Hackers are hacking hackers.
Group-IB researchers on Thursday said in a blog that user data of the Swarmshop card shop – which trades in stolen personal and payment records – was leaked online on March 17 and posted on a different underground forum that contained 12,344 records of the card shop admininstrators, sellers and buyers.
The leaked data also included the victims’ nicknames, hashed passwords, contact details, history of activity, and current balance. The database also exposed all compromised data traded on the website: This included 623,036 payment card records issued by banks from the United States, Canada, the United Kingdom, China, Singapore, France, Brazil, Saudi Arabia, and Mexico. There were also 498 sets of online banking credentials and 69,592 sets of U.S. social security numbers and Canadian social insurance numbers.
While the source of the breach remains unclear, the researchers say the exposed records show that two card shop users tried to inject a malicious script searching for website vulnerabilities in the contact information field. The Group-IB report said that “it’s impossible” to determine if the two events are connected to the breach.
According to Group-IB researchers, Swarmshop has been operating since at least April 2019 and by March 2021, it had a user base of more than 12,000 and more than 600,000 payment card records on sale. The total amount deposited on all the accounts was $18,145.73 by March 2021 — a low number, because users of card shops don’t tend to store large sums on their accounts and top-up the balance to make payments when necessary.
“Hackers have been hacking other hackers for decades,” said Tyler Shields, chief marketing officer at JupiterOne. “What better way to gain access to new hacking tools, dumps, cards, personally identifiable information, and other items of value than hacking the people who are stealing it in the first place. It comes as no surprise that there have been multiple successful breaches against Swarmshop. Cybercriminals have trouble with security just like everyone else. It just goes to show you that cyber security is a difficult problem no matter who you are.”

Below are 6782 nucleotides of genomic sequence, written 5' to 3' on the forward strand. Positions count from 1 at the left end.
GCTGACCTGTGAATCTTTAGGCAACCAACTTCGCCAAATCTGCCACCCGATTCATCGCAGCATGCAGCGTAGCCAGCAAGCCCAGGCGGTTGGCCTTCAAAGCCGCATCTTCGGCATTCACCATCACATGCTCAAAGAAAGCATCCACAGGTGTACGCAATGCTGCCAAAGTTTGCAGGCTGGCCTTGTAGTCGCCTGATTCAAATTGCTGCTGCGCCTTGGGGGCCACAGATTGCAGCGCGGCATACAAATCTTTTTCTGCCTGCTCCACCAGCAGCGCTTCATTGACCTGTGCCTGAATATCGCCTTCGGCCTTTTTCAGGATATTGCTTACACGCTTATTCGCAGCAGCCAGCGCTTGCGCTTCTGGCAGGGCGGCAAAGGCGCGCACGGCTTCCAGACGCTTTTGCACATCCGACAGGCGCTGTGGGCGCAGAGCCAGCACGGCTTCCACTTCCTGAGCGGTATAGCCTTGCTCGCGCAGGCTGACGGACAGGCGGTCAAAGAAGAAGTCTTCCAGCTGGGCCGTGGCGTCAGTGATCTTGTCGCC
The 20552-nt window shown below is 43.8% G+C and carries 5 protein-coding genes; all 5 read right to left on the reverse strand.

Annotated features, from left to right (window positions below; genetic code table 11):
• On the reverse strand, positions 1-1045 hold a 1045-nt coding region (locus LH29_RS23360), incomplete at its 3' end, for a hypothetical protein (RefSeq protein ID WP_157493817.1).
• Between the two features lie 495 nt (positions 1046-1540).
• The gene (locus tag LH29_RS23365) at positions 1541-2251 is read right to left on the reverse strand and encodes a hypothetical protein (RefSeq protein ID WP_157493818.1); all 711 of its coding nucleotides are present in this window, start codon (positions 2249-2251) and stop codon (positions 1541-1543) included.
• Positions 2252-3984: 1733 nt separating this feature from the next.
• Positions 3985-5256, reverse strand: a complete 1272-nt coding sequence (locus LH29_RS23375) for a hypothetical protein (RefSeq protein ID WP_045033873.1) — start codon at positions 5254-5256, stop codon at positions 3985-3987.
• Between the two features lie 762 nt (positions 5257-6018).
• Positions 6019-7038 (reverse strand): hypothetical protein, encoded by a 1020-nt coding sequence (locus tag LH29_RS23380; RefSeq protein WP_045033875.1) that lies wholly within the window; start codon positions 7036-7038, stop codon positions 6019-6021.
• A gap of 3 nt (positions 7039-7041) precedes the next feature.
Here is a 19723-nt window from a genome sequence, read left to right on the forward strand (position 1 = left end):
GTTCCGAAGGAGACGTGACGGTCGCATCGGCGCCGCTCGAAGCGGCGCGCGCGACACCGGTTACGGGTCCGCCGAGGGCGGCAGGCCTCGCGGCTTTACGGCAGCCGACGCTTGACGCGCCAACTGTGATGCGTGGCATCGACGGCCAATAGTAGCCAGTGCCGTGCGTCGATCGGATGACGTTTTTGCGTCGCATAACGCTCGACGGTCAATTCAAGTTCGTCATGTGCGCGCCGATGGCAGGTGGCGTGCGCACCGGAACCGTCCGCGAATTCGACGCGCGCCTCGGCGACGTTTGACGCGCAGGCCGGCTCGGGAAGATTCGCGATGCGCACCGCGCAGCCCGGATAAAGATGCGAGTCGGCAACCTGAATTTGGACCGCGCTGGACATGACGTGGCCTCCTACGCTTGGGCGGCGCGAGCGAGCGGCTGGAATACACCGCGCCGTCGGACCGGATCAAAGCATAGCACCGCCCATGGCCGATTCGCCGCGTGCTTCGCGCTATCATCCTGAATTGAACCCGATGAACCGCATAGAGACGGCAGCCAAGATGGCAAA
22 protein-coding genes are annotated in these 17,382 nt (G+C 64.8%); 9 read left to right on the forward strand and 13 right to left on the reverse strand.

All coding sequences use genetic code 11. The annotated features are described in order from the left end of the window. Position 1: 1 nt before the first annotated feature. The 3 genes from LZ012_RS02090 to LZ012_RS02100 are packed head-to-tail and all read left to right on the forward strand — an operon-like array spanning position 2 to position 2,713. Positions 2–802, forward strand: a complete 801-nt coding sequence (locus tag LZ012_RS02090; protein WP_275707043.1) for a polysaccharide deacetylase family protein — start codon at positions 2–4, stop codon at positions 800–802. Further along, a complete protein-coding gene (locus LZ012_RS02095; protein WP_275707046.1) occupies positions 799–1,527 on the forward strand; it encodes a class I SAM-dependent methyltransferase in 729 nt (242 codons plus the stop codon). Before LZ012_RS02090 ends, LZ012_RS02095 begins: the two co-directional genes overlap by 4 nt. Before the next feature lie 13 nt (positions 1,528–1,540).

This breach shows that no one is immune from a cyberattack, including the cybercriminals themselves, said Naveen Sunkavally, chief architect at Horizon3.AI.
“What's most concerning is the proliferation of user credit card information and online banking credentials,” Sunkavally said. “Attackers don't need to hack in using zero days like in the movies. They often can just log in with credentials they've stolen from efforts like this. Now, factor in that so many people reuse their credentials across different systems and all the open source information attackers have at their disposal. Attackers can use these credentials against a variety of systems, rarely triggering any security events, because they look like legitimate users. In the end, regular users are the ones who lose the most."
Chad Anderson, senior security researcher at DomainTools, added that even in the larger commodity malware space, hackers attempt to target the tools of other hackers and use vulnerabilities in malware to infect each other’s tools.
“The best analogy to think about this, though it falls down if you look too far into it, would be to think of these groups as gangs with their various territories,” Anderson said. “When they see another carder shop growing it becomes a natural target to claim back some of their user base.”